Saturday, March 5, 2011


Recently I traveled to my home town of Gahanna, Ohio. I was born in Columbus but besides those first few days in the hospital I spent my childhood in a town that had been home to generations of Blake’s and Graumlich's. My Grandfather was one of the first constables and the other started the fire dept. Both my parents were well known throughout the community and my brothers, sister and I knew better than to come on the radar by doing anything wrong. The whole town knew who we were and what we were up to ALL THE TIME!!! It led us to be either

a. Very good


b. Very sneaky

I’d like to think we straddled the fence most of the time. Meaning, we were very good except for those few times we got caught.

Then thirty years ago when my husband and I got married he took a job in Florida and we have lived down south ever since. Yearly we make the trek back home to visit family, brothers and sisters who still live in the area and my Mom. My Father passed away as did my husband’s parents; we cherish the time spent with our remaining parent.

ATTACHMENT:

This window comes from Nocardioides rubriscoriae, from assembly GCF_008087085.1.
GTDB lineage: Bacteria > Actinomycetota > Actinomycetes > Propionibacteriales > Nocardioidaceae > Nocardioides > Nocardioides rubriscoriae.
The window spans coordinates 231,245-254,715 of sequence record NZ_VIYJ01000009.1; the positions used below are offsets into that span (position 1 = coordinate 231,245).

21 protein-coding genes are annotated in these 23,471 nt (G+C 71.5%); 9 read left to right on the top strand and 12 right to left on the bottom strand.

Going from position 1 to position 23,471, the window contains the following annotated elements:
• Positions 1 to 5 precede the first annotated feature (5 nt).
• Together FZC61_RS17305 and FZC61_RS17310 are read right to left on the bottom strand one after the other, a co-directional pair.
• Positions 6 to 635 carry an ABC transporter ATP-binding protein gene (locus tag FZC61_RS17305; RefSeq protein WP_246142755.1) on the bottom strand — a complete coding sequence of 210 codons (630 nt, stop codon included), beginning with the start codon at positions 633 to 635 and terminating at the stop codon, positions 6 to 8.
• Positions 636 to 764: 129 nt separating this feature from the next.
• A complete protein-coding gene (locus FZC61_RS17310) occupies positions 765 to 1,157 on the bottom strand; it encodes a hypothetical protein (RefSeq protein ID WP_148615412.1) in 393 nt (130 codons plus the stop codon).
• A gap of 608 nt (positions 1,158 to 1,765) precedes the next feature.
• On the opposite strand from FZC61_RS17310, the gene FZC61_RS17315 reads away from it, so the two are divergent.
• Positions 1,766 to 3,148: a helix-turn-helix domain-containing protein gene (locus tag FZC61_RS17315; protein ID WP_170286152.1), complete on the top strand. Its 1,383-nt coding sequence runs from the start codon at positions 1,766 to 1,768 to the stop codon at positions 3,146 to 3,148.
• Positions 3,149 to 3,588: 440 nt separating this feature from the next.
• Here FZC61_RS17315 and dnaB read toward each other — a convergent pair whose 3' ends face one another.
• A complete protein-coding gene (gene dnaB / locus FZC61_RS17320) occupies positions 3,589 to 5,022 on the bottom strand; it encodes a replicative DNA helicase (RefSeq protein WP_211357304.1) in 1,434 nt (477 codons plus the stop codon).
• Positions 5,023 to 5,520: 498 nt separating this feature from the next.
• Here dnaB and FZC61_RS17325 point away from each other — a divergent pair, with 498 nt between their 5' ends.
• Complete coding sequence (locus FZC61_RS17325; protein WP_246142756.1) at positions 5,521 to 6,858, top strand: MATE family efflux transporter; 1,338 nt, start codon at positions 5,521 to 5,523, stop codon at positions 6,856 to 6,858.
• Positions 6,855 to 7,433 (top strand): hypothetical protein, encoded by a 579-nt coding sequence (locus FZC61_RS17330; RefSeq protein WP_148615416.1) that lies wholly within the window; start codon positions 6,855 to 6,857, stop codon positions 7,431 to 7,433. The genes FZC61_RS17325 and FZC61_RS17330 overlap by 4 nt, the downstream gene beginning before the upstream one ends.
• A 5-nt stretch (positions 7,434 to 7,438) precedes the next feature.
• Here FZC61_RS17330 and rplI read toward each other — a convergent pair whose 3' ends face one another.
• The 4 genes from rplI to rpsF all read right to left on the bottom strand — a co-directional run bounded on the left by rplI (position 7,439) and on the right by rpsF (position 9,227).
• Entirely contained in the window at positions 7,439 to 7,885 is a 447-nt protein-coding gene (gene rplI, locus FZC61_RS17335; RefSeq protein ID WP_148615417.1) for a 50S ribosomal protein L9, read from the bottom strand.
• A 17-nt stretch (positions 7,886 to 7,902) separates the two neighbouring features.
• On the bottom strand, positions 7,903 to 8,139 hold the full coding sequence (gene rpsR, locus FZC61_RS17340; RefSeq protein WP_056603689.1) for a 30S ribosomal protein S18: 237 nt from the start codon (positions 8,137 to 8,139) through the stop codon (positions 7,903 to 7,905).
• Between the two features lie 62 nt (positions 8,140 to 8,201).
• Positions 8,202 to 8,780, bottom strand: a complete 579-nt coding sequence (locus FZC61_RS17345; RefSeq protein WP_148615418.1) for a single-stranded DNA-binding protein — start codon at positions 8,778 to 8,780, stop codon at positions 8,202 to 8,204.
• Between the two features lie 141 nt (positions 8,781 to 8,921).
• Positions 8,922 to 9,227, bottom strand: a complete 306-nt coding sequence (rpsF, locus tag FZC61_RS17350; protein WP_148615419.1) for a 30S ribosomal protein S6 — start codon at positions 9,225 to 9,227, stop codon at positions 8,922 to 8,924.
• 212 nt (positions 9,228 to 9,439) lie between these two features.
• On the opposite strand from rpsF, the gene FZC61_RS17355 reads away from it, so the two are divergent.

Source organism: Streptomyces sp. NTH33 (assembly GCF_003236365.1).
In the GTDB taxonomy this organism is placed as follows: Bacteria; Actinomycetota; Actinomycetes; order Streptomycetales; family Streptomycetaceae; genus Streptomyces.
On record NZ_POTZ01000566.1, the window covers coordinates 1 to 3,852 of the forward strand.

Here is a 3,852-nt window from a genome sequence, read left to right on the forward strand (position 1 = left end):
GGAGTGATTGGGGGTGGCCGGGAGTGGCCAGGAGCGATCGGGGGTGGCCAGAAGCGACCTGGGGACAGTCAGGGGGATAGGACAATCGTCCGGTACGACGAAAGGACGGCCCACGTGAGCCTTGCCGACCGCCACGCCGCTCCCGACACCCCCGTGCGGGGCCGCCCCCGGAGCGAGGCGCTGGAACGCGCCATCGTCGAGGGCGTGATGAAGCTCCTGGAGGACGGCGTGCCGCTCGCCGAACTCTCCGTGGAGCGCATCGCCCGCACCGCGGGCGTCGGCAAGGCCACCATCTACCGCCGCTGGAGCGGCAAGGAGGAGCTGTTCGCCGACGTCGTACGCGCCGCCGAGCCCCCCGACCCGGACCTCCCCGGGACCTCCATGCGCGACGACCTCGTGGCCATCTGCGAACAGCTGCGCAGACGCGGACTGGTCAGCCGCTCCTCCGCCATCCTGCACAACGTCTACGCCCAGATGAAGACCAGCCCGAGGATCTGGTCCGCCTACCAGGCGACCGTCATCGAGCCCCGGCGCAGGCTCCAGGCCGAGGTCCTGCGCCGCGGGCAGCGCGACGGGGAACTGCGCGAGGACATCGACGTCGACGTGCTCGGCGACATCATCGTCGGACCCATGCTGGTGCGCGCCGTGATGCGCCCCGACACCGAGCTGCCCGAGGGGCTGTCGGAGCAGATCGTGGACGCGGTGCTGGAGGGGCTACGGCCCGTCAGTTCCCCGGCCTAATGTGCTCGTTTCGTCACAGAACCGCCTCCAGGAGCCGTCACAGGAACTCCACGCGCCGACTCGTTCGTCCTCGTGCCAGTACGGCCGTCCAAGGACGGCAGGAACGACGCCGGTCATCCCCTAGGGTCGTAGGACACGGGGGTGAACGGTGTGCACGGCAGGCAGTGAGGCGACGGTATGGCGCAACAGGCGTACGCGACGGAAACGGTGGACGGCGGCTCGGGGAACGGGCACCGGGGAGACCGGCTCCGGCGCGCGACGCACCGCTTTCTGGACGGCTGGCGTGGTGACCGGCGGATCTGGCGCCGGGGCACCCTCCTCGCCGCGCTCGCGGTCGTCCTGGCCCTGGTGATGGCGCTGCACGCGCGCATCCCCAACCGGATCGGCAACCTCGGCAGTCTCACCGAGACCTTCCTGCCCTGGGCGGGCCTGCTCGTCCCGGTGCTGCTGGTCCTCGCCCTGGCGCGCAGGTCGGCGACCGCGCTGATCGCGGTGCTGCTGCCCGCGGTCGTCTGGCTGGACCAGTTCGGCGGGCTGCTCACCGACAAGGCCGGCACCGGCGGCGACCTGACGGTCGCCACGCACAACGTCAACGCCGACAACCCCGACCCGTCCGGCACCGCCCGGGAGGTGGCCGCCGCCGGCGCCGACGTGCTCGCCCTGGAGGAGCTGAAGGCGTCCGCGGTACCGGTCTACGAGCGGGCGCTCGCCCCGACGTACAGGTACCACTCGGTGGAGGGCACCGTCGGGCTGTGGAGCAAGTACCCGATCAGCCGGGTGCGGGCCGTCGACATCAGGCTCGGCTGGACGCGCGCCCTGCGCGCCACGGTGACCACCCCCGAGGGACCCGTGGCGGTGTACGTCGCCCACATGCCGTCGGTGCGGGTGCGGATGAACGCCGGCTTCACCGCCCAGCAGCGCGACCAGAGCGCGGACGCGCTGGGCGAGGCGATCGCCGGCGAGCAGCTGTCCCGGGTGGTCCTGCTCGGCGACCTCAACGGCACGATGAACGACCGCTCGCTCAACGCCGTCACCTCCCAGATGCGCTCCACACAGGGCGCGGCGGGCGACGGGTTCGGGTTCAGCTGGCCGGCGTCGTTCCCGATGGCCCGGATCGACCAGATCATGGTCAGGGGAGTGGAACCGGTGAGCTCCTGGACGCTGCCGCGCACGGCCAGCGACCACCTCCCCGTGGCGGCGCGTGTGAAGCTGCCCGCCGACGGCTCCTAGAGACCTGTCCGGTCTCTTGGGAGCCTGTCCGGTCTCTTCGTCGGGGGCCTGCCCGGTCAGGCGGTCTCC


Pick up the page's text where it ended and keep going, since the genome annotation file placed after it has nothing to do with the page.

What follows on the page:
The problem lies in the fact that everything has changed in the small hometown I remember. I grew up knowing how to get around town by landmarks that are no longer at hand. Gone are the large family farms that gave way to housing developments. More than once I’ve been lost on some back road trying to recognize one small thing from the past. Occasionally I notice they have named a development after the previous owners of the family farm. Smith Acres or Rodebaugh Ranches. It helps a little, “Oh this must be where the Smith’s use to live”, but mostly if I have to leave the downtown area I’m lost.

It seems to frustrate the people who live around here. The ones that have seen the change take place gradually, watched as the sprawl took in those beautiful old family farms. But I still see the place through the eyes of a young woman from thirty years ago. When I had to find a soccer field last week that was located in a development they built around the beautiful pond in the woods where we use to ice skate, well let’s just say I had to stop and ask for directions not once, but twice. (This is for you Connie, tell Stan I asked for direction.) Nothing looked familiar. I could have been in a completely different town in a completely different state. Places, like life, change. I guess it’s just up to us to try to make the necessary adjustments.

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